An epic, ambitious novel that straddles the Mexican revolution and the crazed communist witch-hunts of 1950s America was tonight named winner of this year's Orange prize for fiction.
Barbara Kingsolver took the £30,000 prize for The Lacuna, her eagerly awaited first novel since 2000.
The American novelist held off heavyweight competition from Hilary Mantel, for Wolf Hall, and Lorrie Moore, for A Gate at the Stairs, to take what is the biggest literary award for women writers.
Daisy Goodwin, the TV producer who chaired this year's judges, praised The Lacuna's "breathtaking scale and shattering moments of poignancy" and said the winner was only ever between the three books. "It was a bit like trying to choose between your three beloved children," she said.
"In the end I suppose that while a couple of us felt very passionately about The Lacuna everyone was happy for it to be named winner. They were three of the finest books I've read in a long time. It wasn't like we were scraping in any sense."- Mark Brown, Guardian.co.uk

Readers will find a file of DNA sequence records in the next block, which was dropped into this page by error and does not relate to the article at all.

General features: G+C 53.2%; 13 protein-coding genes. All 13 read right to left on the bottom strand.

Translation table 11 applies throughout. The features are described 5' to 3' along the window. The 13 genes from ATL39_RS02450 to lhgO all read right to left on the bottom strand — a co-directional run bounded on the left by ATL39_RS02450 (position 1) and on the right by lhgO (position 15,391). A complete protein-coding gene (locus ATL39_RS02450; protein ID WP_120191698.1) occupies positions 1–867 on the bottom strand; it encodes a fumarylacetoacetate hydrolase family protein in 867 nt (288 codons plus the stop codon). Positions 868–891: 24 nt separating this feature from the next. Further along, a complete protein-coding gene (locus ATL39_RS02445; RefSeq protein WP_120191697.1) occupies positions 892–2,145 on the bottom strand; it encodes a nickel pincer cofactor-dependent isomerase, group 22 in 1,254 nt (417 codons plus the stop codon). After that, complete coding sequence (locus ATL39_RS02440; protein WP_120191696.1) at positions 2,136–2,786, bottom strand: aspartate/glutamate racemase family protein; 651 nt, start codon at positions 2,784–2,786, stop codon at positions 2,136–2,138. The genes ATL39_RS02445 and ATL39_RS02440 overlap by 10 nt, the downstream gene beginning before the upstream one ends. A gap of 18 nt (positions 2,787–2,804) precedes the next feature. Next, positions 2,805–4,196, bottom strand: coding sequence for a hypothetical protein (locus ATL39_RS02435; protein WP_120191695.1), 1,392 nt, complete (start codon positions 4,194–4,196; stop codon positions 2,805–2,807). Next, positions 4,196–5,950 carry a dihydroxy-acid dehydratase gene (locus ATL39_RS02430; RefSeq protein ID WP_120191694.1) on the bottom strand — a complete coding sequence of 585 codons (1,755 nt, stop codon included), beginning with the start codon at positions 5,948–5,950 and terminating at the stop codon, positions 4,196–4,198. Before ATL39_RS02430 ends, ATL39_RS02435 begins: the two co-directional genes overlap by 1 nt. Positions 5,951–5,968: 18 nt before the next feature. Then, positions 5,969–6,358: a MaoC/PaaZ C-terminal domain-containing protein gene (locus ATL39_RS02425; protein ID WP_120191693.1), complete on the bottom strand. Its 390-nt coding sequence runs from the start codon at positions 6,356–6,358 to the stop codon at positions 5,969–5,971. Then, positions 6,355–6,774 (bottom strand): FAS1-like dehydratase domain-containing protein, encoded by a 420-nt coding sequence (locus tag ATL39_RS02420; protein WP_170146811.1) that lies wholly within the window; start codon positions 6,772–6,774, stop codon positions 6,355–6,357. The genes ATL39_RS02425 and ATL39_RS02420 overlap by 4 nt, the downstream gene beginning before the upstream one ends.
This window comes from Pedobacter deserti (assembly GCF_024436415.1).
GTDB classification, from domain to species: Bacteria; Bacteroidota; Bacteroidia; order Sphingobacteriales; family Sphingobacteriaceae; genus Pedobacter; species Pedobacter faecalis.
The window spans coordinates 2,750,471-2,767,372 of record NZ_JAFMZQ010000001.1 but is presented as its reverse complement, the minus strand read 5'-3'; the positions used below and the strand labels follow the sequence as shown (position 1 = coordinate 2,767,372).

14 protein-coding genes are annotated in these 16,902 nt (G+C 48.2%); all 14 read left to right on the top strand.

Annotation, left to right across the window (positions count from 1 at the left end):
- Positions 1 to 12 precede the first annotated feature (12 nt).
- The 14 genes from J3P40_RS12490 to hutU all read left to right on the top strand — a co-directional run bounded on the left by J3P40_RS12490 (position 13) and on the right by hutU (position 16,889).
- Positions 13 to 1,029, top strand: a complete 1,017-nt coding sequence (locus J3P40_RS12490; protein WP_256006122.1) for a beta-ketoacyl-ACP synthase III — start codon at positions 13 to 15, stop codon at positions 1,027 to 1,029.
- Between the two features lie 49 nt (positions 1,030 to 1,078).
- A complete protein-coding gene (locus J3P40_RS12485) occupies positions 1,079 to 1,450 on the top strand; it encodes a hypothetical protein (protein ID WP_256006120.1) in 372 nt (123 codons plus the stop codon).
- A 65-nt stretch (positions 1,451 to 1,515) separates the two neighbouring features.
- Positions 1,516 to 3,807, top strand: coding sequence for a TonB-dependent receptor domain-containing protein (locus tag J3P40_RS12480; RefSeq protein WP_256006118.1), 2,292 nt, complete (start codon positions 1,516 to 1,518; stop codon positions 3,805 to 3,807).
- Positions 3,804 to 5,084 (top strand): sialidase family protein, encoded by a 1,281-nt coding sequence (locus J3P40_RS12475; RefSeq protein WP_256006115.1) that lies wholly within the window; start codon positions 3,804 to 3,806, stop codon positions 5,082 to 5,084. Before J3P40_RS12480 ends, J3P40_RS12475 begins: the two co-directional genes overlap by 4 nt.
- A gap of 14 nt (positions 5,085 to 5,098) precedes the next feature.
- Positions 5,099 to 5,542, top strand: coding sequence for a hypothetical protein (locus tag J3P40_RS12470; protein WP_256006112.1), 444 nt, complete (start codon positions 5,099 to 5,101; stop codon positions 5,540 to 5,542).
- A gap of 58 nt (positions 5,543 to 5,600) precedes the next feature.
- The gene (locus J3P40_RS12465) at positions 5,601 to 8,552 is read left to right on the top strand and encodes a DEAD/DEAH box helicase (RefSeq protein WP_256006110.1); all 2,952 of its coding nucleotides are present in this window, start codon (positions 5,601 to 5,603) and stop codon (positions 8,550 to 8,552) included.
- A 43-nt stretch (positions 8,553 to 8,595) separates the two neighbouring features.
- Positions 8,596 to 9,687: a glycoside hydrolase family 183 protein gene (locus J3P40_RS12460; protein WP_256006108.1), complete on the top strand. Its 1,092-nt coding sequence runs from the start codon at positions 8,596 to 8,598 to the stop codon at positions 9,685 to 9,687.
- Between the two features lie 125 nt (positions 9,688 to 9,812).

The Lacuna, made up of memoir, diaries, letters, newspaper reports and congressional transcripts, is arguably the most demanding of the six books on the shortlist. It's a doorstopping novel that needs to be read properly rather than in snatches and tackles big subjects that resonate today – not least, the media creation of, and obsession with, celebrity.
Beginning in 1929, it follows the life of Harrison Shepherd from his sensitive teenage years in Mexico to fame in 1950s America as the reclusive author of Aztec swashbucklers. In between – and central to the story – Shepherd gets work in the bohemian household of artists Diego Rivera and Frida Kahlo while they entertain house guest Leon Trotsky, for whom he becomes a scribe.
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